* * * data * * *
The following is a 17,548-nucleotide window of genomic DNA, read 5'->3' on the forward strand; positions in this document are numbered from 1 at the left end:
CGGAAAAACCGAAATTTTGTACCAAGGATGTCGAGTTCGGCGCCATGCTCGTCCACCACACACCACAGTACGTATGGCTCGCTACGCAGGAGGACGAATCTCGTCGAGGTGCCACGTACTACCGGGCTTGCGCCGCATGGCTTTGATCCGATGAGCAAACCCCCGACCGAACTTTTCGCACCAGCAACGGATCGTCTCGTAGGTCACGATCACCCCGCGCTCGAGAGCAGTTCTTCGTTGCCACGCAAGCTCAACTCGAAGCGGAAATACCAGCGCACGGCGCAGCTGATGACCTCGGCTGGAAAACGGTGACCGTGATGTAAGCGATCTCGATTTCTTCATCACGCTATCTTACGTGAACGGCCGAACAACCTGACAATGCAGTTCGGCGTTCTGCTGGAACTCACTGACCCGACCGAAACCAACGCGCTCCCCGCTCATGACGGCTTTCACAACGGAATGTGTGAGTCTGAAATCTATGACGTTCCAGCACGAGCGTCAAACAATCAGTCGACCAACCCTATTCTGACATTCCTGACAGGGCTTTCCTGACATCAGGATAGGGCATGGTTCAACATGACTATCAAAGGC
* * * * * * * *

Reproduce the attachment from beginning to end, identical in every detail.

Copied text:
The following is a 17,548-nucleotide window of genomic DNA, read 5'->3' on the forward strand; positions in this document are numbered from 1 at the left end:
CGGAAAAACCGAAATTTTGTACCAAGGATGTCGAGTTCGGCGCCATGCTCGTCCACCACACACCACAGTACGTATGGCTCGCTACGCAGGAGGACGAATCTCGTCGAGGTGCCACGTACTACCGGGCTTGCGCCGCATGGCTTTGATCCGATGAGCAAACCCCCGACCGAACTTTTCGCACCAGCAACGGATCGTCTCGTAGGTCACGATCACCCCGCGCTCGAGAGCAGTTCTTCGTTGCCACGCAAGCTCAACTCGAAGCGGAAATACCAGCGCACGGCGCAGCTGATGACCTCGGCTGGAAAACGGTGACCGTGATGTAAGCGATCTCGATTTCTTCATCACGCTATCTTACGTGAACGGCCGAACAACCTGACAATGCAGTTCGGCGTTCTGCTGGAACTCACTGACCCGACCGAAACCAACGCGCTCCCCGCTCATGACGGCTTTCACAACGGAATGTGTGAGTCTGAAATCTATGACGTTCCAGCACGAGCGTCAAACAATCAGTCGACCAACCCTATTCTGACATTCCTGACAGGGCTTTCCTGACATCAGGATAGGGCATGGTTCAACATGACTATCAAAGGC